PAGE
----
As a portrait of an artist, Keep Rolling has more than its share of enlightening moments. Man avoids hagiography, lets Hui speak and act for herself and allows the audience to draw its own conclusions. Perhaps most curiously, the film doubles as something of a biopic of Hong Kong. Man’s aim was to spend more time on Hui’s life and how she created her movies than on the movies themselves, but Keep Rolling accidentally became about her art as well. “When you talk about the growth of Ann you talk about the growth of the Hong Kong film industry,” says Man. “When you talk about the themes in Ann’s work, we’re also talking about the changes in Hong Kong during those years. So the story came from that.”

Man and his editors culled through hundreds of hours of location footage and interviews—including with industry heavyweights such as Fruit Chan, Andy Lau and Stanley Kwan—to locate the most illuminating moments that cleaved closely the cinematic mantra of “show, don’t tell,” ultimately creating a two-tiered film about an artist and the space in which she works. 

Ann Hui in Hong Kong harbour – Photo courtesy Golden Scene and Man Lim-chung

The doc begins traditionally, with archival material that offers up glimpses of the school-aged Hui in the 1960s and 1970s, as she embraces her lifelong affinity with the written word – from Shakespeare to wartime Chinese novelist Eileen Chang. Hui reflects on the discovery in her mid-teens that her mother was actually Japanese as a milestone that would go on to have a major impact on her. As much as Chan and Lau’s opinions offer professional insights, it’s the moments with Hui’s sister that draw the lines from Hui’s family history to her education and to her art. The single most prominent theme in Hui’s body of work is the exploration of identity, usually poetic ones, and Man’s construction makes that link clear. But Keep Rolling also draws parallels between Hui’s personal life and career with Hong Kong society and the film industry.

Like many of her New Wave compatriots, Hui began her career with a shoot-from-the-hip philosophy, willing to throw caution to the wind and to give anything a try. Her 1980 feature The Spooky Bunch took a satirical spin on typically reverent Cantonese opera films, and The Story of Woo Viet (1981) and Boat People (1982) were among the earliest New Wave entries to truly challenge Hong Kong on its refugee policy.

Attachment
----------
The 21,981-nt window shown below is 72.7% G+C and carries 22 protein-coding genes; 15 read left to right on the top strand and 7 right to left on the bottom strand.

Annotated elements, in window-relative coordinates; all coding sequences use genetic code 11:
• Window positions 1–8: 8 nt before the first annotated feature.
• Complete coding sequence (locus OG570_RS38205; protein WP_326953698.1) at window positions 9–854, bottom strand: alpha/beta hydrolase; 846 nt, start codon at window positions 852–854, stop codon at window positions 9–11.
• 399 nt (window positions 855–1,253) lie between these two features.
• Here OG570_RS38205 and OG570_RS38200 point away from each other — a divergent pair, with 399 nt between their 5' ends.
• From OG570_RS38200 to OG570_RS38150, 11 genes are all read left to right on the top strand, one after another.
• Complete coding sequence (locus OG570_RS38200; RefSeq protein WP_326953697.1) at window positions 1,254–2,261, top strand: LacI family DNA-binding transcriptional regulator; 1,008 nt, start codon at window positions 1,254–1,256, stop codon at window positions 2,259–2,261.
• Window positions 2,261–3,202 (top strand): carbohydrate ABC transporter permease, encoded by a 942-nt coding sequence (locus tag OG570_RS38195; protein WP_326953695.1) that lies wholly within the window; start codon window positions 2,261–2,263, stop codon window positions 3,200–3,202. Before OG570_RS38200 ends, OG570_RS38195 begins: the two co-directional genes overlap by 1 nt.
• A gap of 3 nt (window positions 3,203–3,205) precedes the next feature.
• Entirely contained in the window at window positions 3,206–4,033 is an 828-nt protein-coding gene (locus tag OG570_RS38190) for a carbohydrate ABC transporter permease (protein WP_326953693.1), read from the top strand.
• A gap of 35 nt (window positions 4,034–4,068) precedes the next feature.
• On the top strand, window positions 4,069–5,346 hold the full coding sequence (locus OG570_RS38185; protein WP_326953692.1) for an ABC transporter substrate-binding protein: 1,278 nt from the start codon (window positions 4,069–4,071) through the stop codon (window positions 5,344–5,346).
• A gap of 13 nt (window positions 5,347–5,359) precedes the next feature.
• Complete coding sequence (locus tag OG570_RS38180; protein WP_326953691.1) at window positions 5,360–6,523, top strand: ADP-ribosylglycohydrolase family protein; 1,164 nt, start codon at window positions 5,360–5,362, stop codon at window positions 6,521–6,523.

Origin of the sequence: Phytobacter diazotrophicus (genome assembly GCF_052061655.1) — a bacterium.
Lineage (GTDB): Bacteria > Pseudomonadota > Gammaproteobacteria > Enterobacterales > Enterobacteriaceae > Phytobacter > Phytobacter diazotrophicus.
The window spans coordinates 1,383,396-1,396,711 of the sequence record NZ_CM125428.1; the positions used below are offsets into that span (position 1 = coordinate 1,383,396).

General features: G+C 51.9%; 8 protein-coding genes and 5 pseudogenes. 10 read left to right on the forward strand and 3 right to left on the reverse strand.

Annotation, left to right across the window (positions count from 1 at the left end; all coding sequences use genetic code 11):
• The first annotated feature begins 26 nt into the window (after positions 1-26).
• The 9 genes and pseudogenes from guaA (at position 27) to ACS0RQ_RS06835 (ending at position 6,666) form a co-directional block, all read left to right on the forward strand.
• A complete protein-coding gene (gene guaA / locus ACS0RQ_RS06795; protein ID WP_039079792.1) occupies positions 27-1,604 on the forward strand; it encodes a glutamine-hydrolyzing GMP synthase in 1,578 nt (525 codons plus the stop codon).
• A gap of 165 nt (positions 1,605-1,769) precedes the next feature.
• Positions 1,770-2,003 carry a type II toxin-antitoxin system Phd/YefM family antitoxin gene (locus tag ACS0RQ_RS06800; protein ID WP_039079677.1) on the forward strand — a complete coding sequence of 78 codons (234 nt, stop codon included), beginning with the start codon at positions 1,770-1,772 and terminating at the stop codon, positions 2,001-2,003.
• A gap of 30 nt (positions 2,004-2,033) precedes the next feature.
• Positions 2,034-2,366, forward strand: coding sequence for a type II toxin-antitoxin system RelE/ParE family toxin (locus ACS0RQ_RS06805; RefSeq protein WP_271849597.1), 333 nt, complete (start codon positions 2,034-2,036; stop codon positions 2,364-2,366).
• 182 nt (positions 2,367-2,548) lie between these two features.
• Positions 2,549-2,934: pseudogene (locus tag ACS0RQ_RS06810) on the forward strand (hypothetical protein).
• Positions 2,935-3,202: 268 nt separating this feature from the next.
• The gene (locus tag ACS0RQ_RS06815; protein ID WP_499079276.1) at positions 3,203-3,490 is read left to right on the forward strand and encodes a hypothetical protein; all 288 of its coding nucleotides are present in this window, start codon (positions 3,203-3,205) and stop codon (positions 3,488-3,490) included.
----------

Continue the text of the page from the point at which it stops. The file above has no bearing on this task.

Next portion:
As she matured and learnt more about herself, her family, and what she wanted to say in her art, Hui’s path mirrors that of the film industry as it entered the 1990s and underwent structural shifts due to political and financial retooling, forcing it to reassess what it wanted to say. For Hui, the decade kicked off with Song of the Exile, about a Japanese woman and her Chinese daughter as they try to reconcile fraught identities in post-war China – a pertinent story as Hong Kong was starting to reassess its own identity in the spectre of the 1997 handover from British to Chinese rule.

In the 2000s, Hui turned her camera on the city’s increasingly transient nature as it seemed to fracture into clusters of “us” and “them.” In A Simple Life (2011), an elderly amah watches the family she has served for generations evaporate. It echoed Hui’s experience in the industry she had worked in for 20 years, which was beginning to reach beyond its borders for content, exposure, and funding. In the documentary, Hui speaks frankly about her funding struggles in this era.

Ann Hui with her mother in Man Lim-chung’s documentary – Photo courtesy Golden Scene and Man Lim-chung

Man allows his camera to follow Hui around during her regular walkabouts, where she gets on the MTR and walks the streets where Hongkongers like her actually live and work, and in doing so unveils the recipe of up-close authenticity, visual poetry, and personal and professional life that make an Ann Hui film. “I’m very lucky that my subject was willing to put her life into her work,” he says.

 So what is it Man hopes audiences will take away from Keep Rolling when it opens this month, after screening at Golden Horse in Taipei? An appreciation of Hui’s artistic perseverance would be a start. “My daughter is 18. She didn’t know much about Wong Kar-wai, never mind Ann,” laments Man. “There’s not enough knowledge of history among younger generations, so I hope I can address that.”

Keep Rolling is scheduled to open in December, depending on Covid-19 restrictions.